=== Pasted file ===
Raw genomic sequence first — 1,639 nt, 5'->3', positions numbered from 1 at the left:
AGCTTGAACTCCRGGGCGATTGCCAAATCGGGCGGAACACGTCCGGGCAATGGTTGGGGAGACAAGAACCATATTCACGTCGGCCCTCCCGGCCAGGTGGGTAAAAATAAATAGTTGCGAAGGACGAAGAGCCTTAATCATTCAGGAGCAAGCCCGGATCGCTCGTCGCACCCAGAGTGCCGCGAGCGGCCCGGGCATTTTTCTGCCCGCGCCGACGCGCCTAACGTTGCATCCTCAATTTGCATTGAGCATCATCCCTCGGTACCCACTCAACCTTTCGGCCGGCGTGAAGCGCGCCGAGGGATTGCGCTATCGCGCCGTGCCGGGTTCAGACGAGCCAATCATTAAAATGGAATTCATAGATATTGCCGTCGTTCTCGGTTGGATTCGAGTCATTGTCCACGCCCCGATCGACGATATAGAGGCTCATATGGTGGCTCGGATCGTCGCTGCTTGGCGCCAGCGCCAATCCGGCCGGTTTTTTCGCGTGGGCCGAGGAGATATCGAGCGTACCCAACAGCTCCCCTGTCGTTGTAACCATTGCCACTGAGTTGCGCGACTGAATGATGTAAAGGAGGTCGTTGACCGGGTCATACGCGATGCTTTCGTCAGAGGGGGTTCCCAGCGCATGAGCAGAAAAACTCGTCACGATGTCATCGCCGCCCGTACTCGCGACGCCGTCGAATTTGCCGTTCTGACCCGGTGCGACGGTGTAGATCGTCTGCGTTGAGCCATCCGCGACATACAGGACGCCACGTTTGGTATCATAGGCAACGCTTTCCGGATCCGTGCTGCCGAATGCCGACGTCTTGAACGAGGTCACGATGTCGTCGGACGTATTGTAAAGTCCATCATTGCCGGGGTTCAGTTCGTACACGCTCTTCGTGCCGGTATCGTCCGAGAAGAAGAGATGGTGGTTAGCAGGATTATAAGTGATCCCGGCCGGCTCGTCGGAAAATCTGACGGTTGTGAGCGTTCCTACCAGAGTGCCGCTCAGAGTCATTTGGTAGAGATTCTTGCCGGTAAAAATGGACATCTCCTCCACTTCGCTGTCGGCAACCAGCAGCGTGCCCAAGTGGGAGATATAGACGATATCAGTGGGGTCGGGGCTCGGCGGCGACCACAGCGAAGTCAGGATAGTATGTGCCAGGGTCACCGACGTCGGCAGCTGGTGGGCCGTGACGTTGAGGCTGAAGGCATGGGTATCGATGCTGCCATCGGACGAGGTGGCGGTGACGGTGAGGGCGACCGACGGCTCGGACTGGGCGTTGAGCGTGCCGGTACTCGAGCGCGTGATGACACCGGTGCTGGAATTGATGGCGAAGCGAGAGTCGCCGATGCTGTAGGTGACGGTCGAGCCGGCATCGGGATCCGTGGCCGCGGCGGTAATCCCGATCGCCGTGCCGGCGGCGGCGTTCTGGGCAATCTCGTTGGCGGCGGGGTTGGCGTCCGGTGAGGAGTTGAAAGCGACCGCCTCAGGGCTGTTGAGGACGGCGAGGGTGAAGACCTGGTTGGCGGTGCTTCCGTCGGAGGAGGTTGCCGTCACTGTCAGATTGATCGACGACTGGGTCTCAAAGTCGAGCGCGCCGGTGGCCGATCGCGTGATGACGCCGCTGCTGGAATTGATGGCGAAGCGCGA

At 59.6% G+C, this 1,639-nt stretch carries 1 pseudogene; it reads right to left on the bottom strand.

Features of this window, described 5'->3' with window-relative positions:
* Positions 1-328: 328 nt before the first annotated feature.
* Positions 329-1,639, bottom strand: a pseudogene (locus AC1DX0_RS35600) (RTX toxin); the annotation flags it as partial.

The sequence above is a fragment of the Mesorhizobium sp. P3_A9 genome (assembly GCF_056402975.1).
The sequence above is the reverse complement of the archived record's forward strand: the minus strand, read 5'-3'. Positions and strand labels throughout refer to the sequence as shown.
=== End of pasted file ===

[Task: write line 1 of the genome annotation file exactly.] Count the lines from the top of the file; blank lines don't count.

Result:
Raw genomic sequence first — 1,639 nt, 5'->3', positions numbered from 1 at the left: